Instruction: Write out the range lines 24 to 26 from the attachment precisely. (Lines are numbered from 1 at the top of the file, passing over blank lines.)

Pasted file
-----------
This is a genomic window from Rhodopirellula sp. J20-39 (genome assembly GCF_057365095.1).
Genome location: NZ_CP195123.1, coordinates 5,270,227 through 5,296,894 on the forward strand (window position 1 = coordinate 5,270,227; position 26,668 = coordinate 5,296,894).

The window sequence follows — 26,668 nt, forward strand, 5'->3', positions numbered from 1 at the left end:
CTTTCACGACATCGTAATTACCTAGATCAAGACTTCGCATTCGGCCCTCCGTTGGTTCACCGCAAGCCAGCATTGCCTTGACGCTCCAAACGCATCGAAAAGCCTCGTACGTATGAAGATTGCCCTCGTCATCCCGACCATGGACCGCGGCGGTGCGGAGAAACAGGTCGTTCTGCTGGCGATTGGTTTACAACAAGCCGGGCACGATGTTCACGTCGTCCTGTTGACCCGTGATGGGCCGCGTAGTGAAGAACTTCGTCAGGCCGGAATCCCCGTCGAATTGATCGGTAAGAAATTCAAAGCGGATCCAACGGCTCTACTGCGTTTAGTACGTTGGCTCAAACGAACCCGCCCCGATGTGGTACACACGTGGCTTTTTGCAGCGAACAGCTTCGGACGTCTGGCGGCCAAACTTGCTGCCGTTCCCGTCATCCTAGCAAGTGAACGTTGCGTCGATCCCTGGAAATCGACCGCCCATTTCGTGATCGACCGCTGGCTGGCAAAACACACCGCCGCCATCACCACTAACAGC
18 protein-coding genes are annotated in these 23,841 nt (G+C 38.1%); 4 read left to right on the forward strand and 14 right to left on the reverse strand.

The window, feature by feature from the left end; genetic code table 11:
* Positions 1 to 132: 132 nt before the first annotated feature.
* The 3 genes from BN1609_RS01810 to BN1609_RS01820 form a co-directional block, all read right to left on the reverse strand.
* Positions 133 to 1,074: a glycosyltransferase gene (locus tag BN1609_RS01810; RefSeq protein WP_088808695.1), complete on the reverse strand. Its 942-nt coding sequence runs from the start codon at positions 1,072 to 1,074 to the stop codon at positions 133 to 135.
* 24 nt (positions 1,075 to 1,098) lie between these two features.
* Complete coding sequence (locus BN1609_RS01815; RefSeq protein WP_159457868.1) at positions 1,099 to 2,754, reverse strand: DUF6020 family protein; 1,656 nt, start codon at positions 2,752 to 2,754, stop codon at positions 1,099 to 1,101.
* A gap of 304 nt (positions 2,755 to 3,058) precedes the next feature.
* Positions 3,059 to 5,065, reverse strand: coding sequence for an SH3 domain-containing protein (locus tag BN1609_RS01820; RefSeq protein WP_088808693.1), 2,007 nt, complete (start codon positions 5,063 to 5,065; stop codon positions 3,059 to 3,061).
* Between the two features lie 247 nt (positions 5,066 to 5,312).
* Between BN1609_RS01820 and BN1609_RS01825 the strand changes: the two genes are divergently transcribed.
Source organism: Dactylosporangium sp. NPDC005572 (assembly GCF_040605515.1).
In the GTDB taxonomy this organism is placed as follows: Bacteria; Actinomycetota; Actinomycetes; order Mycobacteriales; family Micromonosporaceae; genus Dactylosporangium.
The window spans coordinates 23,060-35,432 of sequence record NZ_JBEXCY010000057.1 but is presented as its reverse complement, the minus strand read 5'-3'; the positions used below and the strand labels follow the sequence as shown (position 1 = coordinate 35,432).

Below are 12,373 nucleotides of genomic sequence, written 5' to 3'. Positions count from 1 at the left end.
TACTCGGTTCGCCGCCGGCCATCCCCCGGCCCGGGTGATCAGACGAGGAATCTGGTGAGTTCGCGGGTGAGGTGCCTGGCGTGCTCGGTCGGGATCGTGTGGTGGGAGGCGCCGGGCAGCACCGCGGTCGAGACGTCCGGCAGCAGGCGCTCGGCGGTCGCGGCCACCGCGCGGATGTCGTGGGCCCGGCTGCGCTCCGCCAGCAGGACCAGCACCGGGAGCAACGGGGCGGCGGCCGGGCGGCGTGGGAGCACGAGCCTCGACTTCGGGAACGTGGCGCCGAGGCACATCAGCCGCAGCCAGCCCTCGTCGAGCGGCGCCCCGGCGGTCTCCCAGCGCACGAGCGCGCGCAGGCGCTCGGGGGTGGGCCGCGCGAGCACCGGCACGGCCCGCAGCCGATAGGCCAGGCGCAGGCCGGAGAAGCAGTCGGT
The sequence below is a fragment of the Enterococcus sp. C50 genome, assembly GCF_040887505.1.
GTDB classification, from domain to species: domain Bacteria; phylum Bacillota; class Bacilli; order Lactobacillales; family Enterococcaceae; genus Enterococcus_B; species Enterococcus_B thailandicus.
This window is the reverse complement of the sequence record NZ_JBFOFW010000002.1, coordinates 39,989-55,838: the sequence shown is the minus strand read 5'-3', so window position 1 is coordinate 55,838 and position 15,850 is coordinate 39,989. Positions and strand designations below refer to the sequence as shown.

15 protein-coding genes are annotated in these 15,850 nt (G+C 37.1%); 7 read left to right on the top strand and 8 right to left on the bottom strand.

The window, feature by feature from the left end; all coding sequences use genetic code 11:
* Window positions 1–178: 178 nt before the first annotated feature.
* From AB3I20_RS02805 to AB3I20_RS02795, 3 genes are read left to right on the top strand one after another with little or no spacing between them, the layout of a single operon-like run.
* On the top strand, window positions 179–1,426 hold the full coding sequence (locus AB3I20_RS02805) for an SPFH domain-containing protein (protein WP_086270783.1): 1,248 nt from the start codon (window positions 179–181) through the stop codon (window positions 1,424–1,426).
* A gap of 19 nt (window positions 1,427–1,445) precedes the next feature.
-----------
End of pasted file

15 protein-coding genes are annotated in these 15,850 nt (G+C 37.1%); 7 read left to right on the top strand and 8 right to left on the bottom strand.

The window, feature by feature from the left end; all coding sequences use genetic code 11:
* Window positions 1–178: 178 nt before the first annotated feature.